Are the voices in my head telling me I am mad?

Two days out from Middle Island on our sailing around Australia adventures aboard Easy Tiger, we started sailing into choppy seas.

The swell coming behind us from the southwest was about three metres high and there was a wind-wave or fetch of about a metre travelling west, quite fast. When these two collided there was a burst of white water into the air. When Easy Tiger was caught in between, the water pounded the bottom of the boat between the hulls, often right underneath our feet, or underneath the bed we tried to sleep on.

This pounding made a noise similar to a car crash. It also jarred our joints, rattled our teeth and readjusted our spines. Then there was another one within a minute, then another and another.

It went on for three and a half days.

Audio mirage

During this time, we had to get used to the noises that surrounded us. Thirty knots of wind screeching through the mast’s rigging sounded similar to a freight train passing you. Trouble is the freight train does not go past it just carries on.

As the boat pushes along at six or seven knots, the water hisses, wooshes and slops in protest.

There are the creaks and groans of the boat’s various parts as it, like the passengers aboard, tries to cope with the conditions. The steering helm gives a little creak as the auto-pilot adjusts the course slightly. The rope pulling the boom down to stretch the sail, squeaks. The kitchen cupboard contents rattle in time with the symphony going on outside.

In fact, after a few days and nights of sitting at the helm, I was sure that in the background of this hubbub there was the sound of voices. Seriously, every now and then I could hear a sudden burst of voice, like half a word, or maybe two words. Said so fast that they were not quite distinguishable.

For a while on our second night out, I found listening out for ‘the voices’ was a sort of amusing way to stay awake.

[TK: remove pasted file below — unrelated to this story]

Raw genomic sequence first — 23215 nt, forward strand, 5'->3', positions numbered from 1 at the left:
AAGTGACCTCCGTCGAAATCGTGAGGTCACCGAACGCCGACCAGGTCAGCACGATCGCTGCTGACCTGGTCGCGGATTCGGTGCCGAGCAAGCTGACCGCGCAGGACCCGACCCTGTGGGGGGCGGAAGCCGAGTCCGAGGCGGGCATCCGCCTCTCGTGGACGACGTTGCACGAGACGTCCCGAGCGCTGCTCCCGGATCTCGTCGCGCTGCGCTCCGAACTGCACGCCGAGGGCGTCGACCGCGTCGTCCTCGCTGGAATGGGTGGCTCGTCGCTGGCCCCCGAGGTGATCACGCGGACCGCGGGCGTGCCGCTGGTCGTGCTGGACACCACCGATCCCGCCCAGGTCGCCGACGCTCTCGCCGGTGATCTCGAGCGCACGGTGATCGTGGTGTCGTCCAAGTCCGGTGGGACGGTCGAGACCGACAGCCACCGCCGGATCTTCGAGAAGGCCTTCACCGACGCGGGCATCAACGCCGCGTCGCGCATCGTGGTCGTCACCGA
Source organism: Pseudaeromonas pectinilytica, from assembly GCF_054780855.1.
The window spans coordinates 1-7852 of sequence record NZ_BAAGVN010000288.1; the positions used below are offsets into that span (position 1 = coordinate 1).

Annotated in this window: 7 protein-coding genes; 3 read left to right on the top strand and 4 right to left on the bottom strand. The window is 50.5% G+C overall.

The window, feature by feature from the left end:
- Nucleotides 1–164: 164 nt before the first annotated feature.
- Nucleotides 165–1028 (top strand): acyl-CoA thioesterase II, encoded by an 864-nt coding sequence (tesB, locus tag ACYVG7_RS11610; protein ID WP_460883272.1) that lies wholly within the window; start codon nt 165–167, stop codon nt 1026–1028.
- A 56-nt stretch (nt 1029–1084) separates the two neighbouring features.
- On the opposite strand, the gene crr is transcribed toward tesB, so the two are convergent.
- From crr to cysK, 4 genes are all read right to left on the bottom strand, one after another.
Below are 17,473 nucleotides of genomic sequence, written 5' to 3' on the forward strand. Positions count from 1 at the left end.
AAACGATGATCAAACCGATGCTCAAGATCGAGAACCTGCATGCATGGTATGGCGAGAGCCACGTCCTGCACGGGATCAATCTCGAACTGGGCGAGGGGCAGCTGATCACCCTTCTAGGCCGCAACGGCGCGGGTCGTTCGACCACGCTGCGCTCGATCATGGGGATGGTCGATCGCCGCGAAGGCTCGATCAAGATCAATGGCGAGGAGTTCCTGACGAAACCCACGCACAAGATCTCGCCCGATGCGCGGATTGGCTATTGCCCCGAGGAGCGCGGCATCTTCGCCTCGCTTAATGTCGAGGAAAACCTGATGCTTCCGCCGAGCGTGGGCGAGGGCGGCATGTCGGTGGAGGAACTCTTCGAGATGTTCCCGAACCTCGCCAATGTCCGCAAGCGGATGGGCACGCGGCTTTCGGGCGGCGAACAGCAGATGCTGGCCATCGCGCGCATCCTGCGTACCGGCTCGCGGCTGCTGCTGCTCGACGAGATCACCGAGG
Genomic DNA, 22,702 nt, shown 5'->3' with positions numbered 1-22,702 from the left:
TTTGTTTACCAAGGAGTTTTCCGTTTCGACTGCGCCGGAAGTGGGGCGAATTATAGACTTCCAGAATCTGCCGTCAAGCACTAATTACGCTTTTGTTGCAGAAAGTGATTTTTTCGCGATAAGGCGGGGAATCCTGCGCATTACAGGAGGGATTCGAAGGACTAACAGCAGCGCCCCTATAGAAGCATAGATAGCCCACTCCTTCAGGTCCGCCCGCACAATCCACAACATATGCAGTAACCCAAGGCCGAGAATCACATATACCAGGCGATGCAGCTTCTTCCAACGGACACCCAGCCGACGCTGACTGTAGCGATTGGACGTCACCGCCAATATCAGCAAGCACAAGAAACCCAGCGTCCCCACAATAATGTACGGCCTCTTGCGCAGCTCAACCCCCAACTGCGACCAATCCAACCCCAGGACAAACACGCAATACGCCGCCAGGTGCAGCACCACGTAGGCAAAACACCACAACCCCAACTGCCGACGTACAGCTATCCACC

Off with the pixies

“Ste…”, the voices said. I was sure that it was the water hissing at me as it was forced downward from the bow, then rushing up over the transom steps. But listening for some sort of pattern to prove this theory ended up fruitless.

“Who… Wha..”, they blurted out. I was now investigating the helm wheel. That gave a little squeak each time it was turned a certain way. I was certain it was in the same vicinity as the culprit. It must be making one squeaking noise as it turned one way and might be making a voice sound as it turned back the other.

An hour went by with my head down near the hub of the wheel. It turned this way, that way, this way that way during that hour. My neck muscles were burning. It gave the clearly audible squeak as usual, but nothing that matched the sudden half words that “the voices” offered every so often.

I was about to try and straighten up and try to stop the pain in my neck muscles, plus rest my ears, when I heard it again. Very distinctly this time I heard a male voice saying “per…” nothing more, nothing less. Gone in an instant, but unmistakable. I thought it came from behind me. It was now 2.00am.

I looked behind me to try and reason with myself as to what could have created this phenomenon. In my fatigued state I started toying with the dark side. I had heard of lone sailors and people out on the Nullabor plains seeing strange lights and being shadowed by unexplainable beings. Is there a different life form out there? Are they trying to get in touch? I wondered.

Then perhaps it was more altruistic. Was it Easy Tiger trying to communicate with me? Were my guardian angels trying to touch base?